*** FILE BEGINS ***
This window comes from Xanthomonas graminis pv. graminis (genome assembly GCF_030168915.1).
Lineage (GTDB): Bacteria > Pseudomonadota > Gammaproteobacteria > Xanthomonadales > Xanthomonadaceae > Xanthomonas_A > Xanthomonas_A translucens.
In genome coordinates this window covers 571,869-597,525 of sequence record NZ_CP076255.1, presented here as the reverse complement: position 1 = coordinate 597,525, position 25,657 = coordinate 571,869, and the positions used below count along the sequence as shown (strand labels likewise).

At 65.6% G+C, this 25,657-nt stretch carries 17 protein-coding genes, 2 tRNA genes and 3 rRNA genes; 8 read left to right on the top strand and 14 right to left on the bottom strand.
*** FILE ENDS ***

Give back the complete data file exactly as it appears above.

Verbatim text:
This window comes from Xanthomonas graminis pv. graminis (genome assembly GCF_030168915.1).
Lineage (GTDB): Bacteria > Pseudomonadota > Gammaproteobacteria > Xanthomonadales > Xanthomonadaceae > Xanthomonas_A > Xanthomonas_A translucens.
In genome coordinates this window covers 571,869-597,525 of sequence record NZ_CP076255.1, presented here as the reverse complement: position 1 = coordinate 597,525, position 25,657 = coordinate 571,869, and the positions used below count along the sequence as shown (strand labels likewise).

At 65.6% G+C, this 25,657-nt stretch carries 17 protein-coding genes, 2 tRNA genes and 3 rRNA genes; 8 read left to right on the top strand and 14 right to left on the bottom strand.